''I think I would rather have cancer than Mycoplasma bovis.''
That was the hard-hitting opening line in a letter from North Otago farmer Kerry Dwyer, to Agriculture Minister Damien O'Connor last month.
Dwyer and his wife Rosie were among the first farmers affected by Mycoplasma bovis when their property was confirmed as having the bacterial cattle disease in August 2017.
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It was in March last year that Dwyer first publicly expressed fears over the compensation process.
Now, more than two years after having all their cattle slaughtered due to the disease, and a year after lodging their last compensation claim, they were still waiting for settlement.
But after the Otago Daily Times contacted MPI yesterday, a spokesman said director-general Ray Smith had requested an urgent review of the Dwyers' claims and MPI would pay what was owing by the end of the week.
The payment would relate to calves born in autumn, interest accrued and three calves previously declined. MPI was currently finalising the amount to be paid and thanked Dwyer for his patience.
In July 2018, Mr and Mrs Dwyer were paid compensation for most of the calves they had slaughtered in September 2017. They then lodged another compensation claim in September 2018.
''Despite all the publicised assurances from your department that they are dealing with the disease and its effects, we are not getting any communication or action,'' Dwyer wrote to O'Connor.
''We do not want any special attention, rather we expect that your department staff will do their job in a timely manner.
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''We ask to be treated fairly and in a similar manner to the farmers who were affected later in the response, even though your department keeps changing their rules.''
And when it came to the cancer reference, he had first-hand experience, having been treated for the disease in the interim.
''I know what I am talking about concerning cancer. Fortunately, I found a team of professionals who know their business, can make decisions and get things done.''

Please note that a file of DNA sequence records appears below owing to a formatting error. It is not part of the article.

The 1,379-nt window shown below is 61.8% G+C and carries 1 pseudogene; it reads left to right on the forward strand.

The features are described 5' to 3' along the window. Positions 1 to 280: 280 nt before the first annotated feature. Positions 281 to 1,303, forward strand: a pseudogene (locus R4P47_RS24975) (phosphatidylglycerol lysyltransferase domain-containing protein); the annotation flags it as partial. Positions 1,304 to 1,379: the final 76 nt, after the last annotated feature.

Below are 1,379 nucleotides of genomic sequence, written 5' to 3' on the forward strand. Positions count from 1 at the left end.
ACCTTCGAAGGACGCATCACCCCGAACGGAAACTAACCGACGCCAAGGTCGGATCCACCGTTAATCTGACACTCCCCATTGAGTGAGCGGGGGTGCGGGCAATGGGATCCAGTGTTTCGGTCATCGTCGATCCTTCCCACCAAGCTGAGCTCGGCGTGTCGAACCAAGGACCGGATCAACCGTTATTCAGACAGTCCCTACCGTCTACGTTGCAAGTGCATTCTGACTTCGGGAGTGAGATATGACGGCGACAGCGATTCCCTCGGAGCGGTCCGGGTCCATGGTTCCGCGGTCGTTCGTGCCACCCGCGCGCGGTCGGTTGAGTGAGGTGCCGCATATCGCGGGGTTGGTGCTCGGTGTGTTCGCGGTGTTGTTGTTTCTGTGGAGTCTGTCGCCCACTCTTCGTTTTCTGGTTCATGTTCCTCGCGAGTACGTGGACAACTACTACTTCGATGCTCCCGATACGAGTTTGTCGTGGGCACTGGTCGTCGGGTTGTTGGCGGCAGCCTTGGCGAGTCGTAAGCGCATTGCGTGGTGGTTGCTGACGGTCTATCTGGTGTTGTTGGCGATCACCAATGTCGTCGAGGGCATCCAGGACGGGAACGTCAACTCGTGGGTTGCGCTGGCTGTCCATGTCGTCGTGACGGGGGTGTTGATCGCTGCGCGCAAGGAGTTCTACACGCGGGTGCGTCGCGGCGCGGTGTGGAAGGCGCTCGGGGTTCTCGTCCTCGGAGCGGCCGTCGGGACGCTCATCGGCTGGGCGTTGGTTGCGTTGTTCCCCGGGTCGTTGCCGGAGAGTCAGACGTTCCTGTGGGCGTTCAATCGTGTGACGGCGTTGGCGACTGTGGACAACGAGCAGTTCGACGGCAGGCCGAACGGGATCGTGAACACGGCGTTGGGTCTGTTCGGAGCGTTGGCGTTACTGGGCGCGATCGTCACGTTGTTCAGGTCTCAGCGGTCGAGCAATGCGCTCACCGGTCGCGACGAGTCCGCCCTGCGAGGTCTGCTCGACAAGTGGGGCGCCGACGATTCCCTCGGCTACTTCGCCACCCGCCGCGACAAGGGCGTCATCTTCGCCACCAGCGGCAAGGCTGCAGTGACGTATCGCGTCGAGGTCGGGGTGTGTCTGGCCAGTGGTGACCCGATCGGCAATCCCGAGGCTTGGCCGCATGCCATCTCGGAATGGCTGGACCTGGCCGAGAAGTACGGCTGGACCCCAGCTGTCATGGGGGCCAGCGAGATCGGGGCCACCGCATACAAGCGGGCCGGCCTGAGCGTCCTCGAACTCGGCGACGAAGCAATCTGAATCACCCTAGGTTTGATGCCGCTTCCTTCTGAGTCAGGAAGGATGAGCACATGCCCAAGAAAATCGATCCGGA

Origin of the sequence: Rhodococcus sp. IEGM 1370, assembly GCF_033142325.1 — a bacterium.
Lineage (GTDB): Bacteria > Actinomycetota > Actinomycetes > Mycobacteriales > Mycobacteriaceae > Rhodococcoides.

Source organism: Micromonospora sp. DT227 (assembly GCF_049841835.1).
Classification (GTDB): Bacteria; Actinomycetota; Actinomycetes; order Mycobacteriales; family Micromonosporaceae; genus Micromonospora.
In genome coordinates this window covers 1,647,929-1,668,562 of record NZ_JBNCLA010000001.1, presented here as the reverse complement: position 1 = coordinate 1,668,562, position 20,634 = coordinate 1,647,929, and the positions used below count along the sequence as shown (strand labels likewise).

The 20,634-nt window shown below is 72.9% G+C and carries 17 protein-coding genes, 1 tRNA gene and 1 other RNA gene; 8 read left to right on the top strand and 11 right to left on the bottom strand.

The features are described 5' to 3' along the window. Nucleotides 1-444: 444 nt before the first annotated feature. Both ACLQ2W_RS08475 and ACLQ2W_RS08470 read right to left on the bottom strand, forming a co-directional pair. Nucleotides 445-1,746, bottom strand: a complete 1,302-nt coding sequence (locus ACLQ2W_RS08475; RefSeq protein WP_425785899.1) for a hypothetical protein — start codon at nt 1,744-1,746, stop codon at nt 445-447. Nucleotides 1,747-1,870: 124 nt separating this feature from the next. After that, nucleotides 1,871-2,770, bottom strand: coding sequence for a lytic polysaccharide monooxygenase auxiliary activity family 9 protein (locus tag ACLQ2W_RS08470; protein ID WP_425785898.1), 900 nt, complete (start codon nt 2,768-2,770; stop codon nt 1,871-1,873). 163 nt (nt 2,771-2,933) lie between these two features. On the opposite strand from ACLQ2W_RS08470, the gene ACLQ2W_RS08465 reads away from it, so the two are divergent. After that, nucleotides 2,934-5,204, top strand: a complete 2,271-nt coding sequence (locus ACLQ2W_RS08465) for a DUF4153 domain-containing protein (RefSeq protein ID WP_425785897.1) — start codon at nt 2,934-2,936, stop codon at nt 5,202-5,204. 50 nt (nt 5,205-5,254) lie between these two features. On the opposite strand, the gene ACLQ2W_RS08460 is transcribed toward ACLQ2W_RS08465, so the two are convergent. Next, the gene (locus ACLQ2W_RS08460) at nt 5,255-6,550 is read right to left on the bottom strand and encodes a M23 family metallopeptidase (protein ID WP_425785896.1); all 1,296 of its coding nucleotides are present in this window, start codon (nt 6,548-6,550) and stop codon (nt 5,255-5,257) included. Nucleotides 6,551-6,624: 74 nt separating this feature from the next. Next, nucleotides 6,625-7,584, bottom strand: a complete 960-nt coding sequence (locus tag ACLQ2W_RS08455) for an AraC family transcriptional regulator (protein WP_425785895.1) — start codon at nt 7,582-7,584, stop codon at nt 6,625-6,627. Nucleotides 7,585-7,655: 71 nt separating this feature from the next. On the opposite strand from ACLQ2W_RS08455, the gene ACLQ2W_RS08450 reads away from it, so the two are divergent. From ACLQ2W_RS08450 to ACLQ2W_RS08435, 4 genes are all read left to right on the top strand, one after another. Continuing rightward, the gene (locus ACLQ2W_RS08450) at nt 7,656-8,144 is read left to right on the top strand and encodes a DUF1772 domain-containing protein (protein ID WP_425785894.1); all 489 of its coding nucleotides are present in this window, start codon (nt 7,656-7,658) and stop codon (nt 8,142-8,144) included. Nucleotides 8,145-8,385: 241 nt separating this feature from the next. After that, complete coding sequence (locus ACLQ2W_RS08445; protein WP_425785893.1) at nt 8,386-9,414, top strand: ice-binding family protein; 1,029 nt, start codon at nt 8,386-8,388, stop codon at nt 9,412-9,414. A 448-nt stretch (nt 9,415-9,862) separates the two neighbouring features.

For more than a decade, Mr and Mrs Dwyer ran a successful calf-rearing business, buying 4-day-old calves, rearing them to over 100kg, and then selling them to other farmers.
But their nightmare began when their property was confirmed with the disease.
When Dwyer met O'Connor in Oamaru in December 2017, he said he was assured MPI was doing its best and would handle farmer's cases appropriately.
''This has not been our experience. I publicly stated in March, 2018 that we were going to be screwed over with regards to compensation. That appears true,'' he said.
With $300 million spent to date on the M. bovis response, compensation claims faced far more assessment rigour than the operation costs, he said.
The couple wanted a 'fair go'', and Dwyer said MPI had changed the rules considerably over the course of the response.
''If we were to destock now, there would be some disinfection and then removal of all restrictions, and there would be no testing of new cattle coming on-farm.
''Farms can have cattle back on within two weeks. We had to wait seven months with no cattle before restocking.
''We ask to be treated the same as farmers affected later in the MPI response, by way of compensation for lost income.''
The ''usual rhetoric'' from MPI was that some claims were ''complex''.
''Well, after 12 months, the capability is more questionable than complexity,'' he said.
Dwyer had not received a response from O'Connor for his letter, dated September 11, but, when contacted by the Otago Daily Times yesterday, an MPI spokeswoman said a response would be ''making its way to him shortly''.
''It's a private correspondence, which Mr Dwyer is welcome to share, but we won't be,'' she said.
MPI's latest stakeholder update showed 117,096 animals had been culled. MPI had received 1462 claims and 1137 claims had been completed or with part payments.
The value of claims assessed was $111.8 million and the value of claims paid was $97.6 million. The update said the average number of working days to pay a claim was 25 days, over a four-month rolling average.
As part of the programme's work to ''streamline'' compensation processes, the requirement for farmers to have an authorised witness sign applications had been removed.
Earlier this month, Newshub reported South Canterbury dairy farmers Aad and Wilma van Leeuwen - whose property was where the disease was first identified in July 2017 - were taking legal action against MPI, claiming the compensation process had left them millions of dollars out of pocket.